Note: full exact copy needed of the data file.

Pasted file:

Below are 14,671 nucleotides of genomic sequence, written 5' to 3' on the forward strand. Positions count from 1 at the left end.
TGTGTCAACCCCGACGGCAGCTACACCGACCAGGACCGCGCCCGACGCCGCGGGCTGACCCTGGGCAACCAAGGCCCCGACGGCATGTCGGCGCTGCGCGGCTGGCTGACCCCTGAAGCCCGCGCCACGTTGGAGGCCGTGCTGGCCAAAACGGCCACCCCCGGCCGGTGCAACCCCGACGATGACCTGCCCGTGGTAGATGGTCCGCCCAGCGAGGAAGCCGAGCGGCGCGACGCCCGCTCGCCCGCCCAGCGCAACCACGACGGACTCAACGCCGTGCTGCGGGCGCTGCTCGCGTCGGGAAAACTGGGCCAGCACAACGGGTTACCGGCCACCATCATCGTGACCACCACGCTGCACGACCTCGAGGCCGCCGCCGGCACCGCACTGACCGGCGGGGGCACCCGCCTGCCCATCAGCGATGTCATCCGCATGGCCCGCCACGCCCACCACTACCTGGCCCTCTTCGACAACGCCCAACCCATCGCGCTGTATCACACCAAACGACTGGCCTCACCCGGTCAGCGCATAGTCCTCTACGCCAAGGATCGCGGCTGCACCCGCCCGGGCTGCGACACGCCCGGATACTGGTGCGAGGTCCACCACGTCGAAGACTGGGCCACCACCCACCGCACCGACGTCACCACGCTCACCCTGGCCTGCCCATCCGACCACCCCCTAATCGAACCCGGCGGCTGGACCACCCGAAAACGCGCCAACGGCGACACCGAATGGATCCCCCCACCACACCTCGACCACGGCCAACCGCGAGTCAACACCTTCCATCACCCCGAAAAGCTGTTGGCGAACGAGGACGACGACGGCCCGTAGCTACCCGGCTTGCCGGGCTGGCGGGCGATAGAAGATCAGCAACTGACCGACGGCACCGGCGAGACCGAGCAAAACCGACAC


Below are 14,671 nucleotides of genomic sequence, written 5' to 3' on the forward strand. Positions count from 1 at the left end.
TGTGTCAACCCCGACGGCAGCTACACCGACCAGGACCGCGCCCGACGCCGCGGGCTGACCCTGGGCAACCAAGGCCCCGACGGCATGTCGGCGCTGCGCGGCTGGCTGACCCCTGAAGCCCGCGCCACGTTGGAGGCCGTGCTGGCCAAAACGGCCACCCCCGGCCGGTGCAACCCCGACGATGACCTGCCCGTGGTAGATGGTCCGCCCAGCGAGGAAGCCGAGCGGCGCGACGCCCGCTCGCCCGCCCAGCGCAACCACGACGGACTCAACGCCGTGCTGCGGGCGCTGCTCGCGTCGGGAAAACTGGGCCAGCACAACGGGTTACCGGCCACCATCATCGTGACCACCACGCTGCACGACCTCGAGGCCGCCGCCGGCACCGCACTGACCGGCGGGGGCACCCGCCTGCCCATCAGCGATGTCATCCGCATGGCCCGCCACGCCCACCACTACCTGGCCCTCTTCGACAACGCCCAACCCATCGCGCTGTATCACACCAAACGACTGGCCTCACCCGGTCAGCGCATAGTCCTCTACGCCAAGGATCGCGGCTGCACCCGCCCGGGCTGCGACACGCCCGGATACTGGTGCGAGGTCCACCACGTCGAAGACTGGGCCACCACCCACCGCACCGACGTCACCACGCTCACCCTGGCCTGCCCATCCGACCACCCCCTAATCGAACCCGGCGGCTGGACCACCCGAAAACGCGCCAACGGCGACACCGAATGGATCCCCCCACCACACCTCGACCACGGCCAACCGCGAGTCAACACCTTCCATCACCCCGAAAAGCTGTTGGCGAACGAGGACGACGACGGCCCGTAGCTACCCGGCTTGCCGGGCTGGCGGGCGATAGAAGATCAGCAACTGACCGACGGCACCGGCGAGACCGAGCAAAACCGACAC